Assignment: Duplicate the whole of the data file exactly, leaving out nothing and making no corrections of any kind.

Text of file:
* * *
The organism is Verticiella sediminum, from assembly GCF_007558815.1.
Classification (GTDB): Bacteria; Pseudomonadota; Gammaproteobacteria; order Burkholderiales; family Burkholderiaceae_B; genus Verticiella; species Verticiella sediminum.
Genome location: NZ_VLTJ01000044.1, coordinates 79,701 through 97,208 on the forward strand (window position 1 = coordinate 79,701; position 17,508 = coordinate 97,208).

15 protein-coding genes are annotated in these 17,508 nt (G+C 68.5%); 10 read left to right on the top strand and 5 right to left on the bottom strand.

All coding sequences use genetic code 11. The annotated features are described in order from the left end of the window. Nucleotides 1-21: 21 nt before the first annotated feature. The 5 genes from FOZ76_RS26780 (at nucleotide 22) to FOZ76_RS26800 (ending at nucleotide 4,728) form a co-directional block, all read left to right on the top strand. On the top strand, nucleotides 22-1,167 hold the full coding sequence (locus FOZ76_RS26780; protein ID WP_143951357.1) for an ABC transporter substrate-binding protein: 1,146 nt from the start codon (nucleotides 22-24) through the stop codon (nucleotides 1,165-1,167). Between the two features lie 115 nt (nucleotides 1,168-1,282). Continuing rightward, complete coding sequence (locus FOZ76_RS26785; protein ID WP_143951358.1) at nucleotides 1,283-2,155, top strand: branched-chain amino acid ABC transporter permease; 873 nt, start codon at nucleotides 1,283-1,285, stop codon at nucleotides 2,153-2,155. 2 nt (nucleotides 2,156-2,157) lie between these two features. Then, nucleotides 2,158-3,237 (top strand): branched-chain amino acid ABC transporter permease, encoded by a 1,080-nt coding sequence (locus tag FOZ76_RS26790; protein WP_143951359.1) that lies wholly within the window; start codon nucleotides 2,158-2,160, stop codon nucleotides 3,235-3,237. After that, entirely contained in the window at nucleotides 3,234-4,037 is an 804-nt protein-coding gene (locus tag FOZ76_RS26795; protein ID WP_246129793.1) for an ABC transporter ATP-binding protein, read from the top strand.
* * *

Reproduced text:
The organism is Verticiella sediminum, from assembly GCF_007558815.1.
Classification (GTDB): Bacteria; Pseudomonadota; Gammaproteobacteria; order Burkholderiales; family Burkholderiaceae_B; genus Verticiella; species Verticiella sediminum.
Genome location: NZ_VLTJ01000044.1, coordinates 79,701 through 97,208 on the forward strand (window position 1 = coordinate 79,701; position 17,508 = coordinate 97,208).

15 protein-coding genes are annotated in these 17,508 nt (G+C 68.5%); 10 read left to right on the top strand and 5 right to left on the bottom strand.

All coding sequences use genetic code 11. The annotated features are described in order from the left end of the window. Nucleotides 1-21: 21 nt before the first annotated feature. The 5 genes from FOZ76_RS26780 (at nucleotide 22) to FOZ76_RS26800 (ending at nucleotide 4,728) form a co-directional block, all read left to right on the top strand. On the top strand, nucleotides 22-1,167 hold the full coding sequence (locus FOZ76_RS26780; protein ID WP_143951357.1) for an ABC transporter substrate-binding protein: 1,146 nt from the start codon (nucleotides 22-24) through the stop codon (nucleotides 1,165-1,167). Between the two features lie 115 nt (nucleotides 1,168-1,282). Continuing rightward, complete coding sequence (locus FOZ76_RS26785; protein ID WP_143951358.1) at nucleotides 1,283-2,155, top strand: branched-chain amino acid ABC transporter permease; 873 nt, start codon at nucleotides 1,283-1,285, stop codon at nucleotides 2,153-2,155. 2 nt (nucleotides 2,156-2,157) lie between these two features. Then, nucleotides 2,158-3,237 (top strand): branched-chain amino acid ABC transporter permease, encoded by a 1,080-nt coding sequence (locus tag FOZ76_RS26790; protein WP_143951359.1) that lies wholly within the window; start codon nucleotides 2,158-2,160, stop codon nucleotides 3,235-3,237. After that, entirely contained in the window at nucleotides 3,234-4,037 is an 804-nt protein-coding gene (locus tag FOZ76_RS26795; protein ID WP_246129793.1) for an ABC transporter ATP-binding protein, read from the top strand.